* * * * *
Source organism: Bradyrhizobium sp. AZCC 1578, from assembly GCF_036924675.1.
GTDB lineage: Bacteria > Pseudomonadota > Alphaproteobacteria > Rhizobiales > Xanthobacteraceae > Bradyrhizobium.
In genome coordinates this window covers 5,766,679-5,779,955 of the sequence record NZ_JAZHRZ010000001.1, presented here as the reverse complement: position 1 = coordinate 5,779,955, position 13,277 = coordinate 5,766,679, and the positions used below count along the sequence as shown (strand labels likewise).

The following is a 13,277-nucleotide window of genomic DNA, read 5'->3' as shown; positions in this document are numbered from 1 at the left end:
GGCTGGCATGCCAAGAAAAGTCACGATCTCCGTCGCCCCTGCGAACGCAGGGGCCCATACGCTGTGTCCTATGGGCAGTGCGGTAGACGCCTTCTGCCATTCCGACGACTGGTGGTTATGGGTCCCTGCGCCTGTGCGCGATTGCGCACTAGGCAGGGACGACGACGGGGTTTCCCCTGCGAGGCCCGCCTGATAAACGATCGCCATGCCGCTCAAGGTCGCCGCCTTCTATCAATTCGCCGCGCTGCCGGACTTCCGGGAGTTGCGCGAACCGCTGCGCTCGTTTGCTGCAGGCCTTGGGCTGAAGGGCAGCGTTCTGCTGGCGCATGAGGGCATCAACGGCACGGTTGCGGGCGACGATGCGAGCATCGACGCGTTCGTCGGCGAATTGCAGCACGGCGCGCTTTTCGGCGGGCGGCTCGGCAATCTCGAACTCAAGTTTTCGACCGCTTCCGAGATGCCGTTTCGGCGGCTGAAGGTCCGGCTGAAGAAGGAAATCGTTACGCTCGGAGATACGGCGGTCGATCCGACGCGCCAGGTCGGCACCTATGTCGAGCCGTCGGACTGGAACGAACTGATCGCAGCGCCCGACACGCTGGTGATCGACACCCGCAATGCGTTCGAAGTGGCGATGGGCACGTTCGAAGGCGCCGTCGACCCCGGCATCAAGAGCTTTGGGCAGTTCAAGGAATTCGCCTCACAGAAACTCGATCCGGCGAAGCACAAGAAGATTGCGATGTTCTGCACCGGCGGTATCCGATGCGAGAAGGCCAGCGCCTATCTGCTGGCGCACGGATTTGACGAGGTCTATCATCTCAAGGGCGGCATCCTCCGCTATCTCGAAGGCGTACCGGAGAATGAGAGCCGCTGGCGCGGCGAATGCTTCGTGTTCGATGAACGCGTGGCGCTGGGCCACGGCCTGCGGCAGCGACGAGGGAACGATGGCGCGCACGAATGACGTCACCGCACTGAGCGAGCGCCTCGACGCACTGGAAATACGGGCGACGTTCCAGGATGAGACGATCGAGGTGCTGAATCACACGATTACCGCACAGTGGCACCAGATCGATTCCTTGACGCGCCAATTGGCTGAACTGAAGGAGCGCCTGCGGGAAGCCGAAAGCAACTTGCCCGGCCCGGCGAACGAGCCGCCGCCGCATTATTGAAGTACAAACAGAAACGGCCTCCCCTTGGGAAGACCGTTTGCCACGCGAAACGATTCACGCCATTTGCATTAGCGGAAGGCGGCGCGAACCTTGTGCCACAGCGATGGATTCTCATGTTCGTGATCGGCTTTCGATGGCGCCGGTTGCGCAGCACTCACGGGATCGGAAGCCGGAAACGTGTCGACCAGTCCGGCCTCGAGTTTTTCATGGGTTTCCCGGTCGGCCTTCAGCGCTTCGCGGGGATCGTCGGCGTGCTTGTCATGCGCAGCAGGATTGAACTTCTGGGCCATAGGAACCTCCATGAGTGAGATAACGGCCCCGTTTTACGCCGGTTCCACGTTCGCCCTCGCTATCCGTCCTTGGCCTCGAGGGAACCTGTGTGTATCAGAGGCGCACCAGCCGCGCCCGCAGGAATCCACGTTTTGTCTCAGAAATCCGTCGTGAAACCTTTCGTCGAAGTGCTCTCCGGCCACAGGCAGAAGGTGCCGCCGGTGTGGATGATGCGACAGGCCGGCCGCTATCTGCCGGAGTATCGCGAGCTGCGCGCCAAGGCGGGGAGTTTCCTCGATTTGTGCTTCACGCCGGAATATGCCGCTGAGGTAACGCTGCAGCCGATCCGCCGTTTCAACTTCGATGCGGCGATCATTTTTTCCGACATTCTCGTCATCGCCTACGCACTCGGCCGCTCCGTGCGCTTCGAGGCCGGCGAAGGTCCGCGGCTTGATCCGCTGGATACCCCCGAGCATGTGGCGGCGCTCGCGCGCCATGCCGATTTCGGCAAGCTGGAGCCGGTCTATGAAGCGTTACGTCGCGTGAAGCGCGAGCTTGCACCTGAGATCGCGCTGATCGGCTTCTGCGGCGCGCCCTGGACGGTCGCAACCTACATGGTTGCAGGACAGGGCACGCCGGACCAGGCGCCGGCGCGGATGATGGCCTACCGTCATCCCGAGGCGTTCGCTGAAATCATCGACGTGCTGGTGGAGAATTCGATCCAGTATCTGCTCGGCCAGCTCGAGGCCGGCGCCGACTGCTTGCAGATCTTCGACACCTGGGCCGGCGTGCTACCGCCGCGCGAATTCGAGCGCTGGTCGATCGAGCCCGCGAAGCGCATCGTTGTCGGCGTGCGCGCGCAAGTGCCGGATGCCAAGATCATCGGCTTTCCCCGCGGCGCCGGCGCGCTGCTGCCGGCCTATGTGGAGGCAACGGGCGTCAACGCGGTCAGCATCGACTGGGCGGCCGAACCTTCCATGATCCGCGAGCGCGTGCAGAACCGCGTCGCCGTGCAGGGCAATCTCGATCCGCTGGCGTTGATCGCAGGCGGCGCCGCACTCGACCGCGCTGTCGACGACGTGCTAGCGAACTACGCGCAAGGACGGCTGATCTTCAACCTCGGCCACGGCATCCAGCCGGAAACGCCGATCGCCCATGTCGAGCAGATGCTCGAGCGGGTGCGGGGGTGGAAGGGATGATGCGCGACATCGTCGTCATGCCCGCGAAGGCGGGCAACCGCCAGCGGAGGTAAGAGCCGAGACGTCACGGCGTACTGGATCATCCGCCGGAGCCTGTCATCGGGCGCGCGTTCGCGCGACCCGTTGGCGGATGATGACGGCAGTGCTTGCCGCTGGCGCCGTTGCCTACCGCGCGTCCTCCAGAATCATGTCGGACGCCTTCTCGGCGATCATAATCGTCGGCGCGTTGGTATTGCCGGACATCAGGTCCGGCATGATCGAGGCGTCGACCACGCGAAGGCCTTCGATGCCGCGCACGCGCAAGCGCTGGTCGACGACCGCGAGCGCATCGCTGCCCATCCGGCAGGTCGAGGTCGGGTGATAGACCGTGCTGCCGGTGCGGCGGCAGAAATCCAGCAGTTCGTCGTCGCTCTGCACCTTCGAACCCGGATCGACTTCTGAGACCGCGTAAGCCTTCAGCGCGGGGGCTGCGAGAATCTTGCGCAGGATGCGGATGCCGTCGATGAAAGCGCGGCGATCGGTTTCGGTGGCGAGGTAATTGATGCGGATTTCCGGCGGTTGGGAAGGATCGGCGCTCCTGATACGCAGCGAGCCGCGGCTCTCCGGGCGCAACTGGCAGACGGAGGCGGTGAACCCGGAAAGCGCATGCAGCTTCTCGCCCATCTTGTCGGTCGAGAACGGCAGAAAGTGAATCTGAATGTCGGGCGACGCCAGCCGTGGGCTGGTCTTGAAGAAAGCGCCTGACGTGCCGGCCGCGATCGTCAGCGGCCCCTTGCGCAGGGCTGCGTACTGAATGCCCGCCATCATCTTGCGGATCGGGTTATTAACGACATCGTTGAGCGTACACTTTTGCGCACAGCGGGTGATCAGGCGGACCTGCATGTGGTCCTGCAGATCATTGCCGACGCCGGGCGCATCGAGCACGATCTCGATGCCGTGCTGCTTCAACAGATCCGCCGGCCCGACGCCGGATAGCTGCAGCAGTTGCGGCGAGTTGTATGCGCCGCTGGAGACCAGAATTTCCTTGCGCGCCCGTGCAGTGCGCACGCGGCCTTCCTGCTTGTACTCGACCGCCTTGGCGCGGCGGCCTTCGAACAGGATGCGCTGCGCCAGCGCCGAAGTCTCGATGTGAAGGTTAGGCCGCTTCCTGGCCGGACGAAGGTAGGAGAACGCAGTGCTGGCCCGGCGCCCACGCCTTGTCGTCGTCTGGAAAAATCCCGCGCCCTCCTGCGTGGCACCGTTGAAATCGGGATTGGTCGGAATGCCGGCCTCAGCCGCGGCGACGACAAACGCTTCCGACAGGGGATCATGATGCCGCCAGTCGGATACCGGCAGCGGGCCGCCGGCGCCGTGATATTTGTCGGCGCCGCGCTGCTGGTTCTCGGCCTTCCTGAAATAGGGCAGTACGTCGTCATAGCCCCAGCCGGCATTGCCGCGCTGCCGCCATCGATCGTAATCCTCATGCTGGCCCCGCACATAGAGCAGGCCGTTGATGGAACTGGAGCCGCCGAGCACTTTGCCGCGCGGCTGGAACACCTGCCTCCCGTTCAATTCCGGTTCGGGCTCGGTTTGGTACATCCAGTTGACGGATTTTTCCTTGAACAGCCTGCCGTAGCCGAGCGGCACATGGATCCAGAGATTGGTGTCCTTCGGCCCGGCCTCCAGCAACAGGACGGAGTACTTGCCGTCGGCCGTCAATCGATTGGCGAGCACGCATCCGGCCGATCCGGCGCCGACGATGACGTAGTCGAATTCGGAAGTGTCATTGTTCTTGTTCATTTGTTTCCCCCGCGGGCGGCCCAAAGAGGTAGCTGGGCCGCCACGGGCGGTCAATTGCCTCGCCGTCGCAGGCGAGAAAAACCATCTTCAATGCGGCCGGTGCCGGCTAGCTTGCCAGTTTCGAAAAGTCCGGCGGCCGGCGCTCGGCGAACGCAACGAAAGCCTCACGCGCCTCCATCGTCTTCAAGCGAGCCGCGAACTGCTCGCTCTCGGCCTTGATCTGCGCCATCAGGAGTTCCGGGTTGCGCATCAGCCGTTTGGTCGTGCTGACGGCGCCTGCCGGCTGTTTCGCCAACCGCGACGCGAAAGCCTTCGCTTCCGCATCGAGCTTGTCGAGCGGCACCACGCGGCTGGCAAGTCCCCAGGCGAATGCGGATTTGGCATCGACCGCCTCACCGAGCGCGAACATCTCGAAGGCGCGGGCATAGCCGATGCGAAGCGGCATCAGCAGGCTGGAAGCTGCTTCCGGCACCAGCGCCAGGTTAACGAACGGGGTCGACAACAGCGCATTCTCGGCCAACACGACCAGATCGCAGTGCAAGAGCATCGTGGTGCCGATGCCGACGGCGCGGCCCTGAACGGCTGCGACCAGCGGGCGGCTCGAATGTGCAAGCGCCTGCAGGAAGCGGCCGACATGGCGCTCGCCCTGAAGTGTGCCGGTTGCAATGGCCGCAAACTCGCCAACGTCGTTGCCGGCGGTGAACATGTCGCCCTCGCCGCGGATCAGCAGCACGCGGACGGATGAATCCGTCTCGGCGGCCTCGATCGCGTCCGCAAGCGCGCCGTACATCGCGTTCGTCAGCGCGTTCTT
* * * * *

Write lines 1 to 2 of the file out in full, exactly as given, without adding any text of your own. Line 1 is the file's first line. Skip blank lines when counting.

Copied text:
Source organism: Bradyrhizobium sp. AZCC 1578, from assembly GCF_036924675.1.
GTDB lineage: Bacteria > Pseudomonadota > Alphaproteobacteria > Rhizobiales > Xanthobacteraceae > Bradyrhizobium.